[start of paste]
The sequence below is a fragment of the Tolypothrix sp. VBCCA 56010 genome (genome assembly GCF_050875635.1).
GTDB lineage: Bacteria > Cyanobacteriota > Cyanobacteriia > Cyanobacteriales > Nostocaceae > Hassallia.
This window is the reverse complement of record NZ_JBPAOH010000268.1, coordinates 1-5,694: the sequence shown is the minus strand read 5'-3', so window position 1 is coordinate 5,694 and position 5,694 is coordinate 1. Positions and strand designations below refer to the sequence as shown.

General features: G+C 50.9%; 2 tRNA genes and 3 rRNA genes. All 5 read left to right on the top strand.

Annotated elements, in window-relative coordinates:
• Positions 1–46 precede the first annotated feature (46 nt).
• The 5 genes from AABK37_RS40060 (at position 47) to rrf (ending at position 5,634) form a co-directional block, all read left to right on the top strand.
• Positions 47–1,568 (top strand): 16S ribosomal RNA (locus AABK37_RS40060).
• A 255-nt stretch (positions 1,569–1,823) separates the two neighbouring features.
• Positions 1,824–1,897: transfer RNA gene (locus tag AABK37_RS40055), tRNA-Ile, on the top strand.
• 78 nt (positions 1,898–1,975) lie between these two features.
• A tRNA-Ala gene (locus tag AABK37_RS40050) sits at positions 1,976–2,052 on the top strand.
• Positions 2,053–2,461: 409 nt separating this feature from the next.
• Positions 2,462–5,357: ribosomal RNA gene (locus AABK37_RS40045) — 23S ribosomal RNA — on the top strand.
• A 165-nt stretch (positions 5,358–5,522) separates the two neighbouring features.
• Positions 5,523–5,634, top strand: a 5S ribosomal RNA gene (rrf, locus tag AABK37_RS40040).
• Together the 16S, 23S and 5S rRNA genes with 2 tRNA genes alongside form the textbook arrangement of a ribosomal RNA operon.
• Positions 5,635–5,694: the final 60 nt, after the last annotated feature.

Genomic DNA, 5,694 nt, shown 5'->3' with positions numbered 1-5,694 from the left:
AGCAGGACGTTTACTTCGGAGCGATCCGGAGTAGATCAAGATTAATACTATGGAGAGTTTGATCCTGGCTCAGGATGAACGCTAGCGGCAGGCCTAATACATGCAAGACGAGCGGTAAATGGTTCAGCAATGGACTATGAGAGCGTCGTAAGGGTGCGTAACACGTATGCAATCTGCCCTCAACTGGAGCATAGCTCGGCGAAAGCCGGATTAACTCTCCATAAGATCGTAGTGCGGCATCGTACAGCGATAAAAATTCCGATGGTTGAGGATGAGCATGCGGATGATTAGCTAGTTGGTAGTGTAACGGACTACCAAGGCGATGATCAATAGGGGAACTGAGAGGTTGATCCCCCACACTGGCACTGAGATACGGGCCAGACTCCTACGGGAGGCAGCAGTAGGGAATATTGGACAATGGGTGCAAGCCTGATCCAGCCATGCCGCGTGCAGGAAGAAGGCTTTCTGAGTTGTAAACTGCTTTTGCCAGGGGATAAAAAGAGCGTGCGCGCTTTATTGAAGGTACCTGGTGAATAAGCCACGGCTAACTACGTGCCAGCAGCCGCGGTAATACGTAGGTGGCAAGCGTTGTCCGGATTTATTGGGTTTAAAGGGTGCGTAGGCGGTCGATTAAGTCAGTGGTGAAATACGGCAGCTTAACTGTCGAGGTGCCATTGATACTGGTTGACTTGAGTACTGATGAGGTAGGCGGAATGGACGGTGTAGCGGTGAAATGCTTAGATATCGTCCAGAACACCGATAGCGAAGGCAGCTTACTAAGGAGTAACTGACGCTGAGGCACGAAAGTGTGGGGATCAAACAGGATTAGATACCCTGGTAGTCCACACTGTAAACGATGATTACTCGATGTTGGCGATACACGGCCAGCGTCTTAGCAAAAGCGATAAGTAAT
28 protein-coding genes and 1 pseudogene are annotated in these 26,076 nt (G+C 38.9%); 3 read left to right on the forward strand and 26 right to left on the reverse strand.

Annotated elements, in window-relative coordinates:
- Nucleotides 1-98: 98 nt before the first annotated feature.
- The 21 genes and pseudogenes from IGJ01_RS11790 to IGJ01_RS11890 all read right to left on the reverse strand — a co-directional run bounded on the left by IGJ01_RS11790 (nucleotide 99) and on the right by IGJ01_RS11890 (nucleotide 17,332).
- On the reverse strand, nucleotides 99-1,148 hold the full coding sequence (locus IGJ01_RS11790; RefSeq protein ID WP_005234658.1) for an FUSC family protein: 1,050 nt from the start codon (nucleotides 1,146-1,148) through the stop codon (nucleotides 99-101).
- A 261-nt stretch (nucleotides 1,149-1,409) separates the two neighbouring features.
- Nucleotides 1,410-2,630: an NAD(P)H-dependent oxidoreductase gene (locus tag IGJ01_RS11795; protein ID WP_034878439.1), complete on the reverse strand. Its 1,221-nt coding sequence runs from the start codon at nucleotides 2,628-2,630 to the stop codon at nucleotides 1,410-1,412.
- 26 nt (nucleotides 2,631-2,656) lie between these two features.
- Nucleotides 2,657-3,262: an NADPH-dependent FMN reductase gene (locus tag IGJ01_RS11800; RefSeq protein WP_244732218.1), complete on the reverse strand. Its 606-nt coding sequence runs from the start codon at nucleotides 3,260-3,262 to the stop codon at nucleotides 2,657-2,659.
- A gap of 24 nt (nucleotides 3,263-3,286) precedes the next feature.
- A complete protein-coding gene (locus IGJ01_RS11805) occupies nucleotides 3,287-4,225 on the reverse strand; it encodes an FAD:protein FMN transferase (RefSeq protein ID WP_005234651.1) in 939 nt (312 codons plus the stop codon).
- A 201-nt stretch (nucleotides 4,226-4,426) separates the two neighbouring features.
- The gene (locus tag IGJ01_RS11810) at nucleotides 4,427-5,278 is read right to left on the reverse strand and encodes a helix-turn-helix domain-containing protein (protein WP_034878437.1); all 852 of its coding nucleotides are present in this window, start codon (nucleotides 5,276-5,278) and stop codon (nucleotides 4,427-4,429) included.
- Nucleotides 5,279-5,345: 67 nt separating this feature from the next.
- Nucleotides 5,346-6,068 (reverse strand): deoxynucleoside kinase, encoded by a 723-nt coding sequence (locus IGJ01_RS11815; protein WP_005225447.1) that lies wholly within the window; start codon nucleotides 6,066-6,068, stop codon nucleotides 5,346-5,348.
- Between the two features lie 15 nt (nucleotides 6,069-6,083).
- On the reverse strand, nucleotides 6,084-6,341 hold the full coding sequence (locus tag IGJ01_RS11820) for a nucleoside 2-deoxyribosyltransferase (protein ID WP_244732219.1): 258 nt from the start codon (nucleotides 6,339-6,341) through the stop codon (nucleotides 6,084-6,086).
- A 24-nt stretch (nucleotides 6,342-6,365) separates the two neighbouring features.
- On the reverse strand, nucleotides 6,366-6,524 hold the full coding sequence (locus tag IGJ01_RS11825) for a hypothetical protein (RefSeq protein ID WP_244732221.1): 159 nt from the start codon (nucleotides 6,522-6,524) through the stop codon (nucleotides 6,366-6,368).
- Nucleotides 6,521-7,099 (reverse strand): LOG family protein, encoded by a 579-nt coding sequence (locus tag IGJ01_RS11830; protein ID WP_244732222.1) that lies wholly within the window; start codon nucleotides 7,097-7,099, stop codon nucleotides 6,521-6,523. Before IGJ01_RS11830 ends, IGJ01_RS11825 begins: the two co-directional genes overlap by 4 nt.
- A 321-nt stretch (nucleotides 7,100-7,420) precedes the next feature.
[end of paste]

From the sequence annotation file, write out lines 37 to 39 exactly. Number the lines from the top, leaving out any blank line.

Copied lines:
- On the reverse strand, nucleotides 6,084-6,341 hold the full coding sequence (locus tag IGJ01_RS11820) for a nucleoside 2-deoxyribosyltransferase (protein ID WP_244732219.1): 258 nt from the start codon (nucleotides 6,339-6,341) through the stop codon (nucleotides 6,084-6,086).
- A 24-nt stretch (nucleotides 6,342-6,365) separates the two neighbouring features.
- On the reverse strand, nucleotides 6,366-6,524 hold the full coding sequence (locus tag IGJ01_RS11825) for a hypothetical protein (RefSeq protein ID WP_244732221.1): 159 nt from the start codon (nucleotides 6,522-6,524) through the stop codon (nucleotides 6,366-6,368).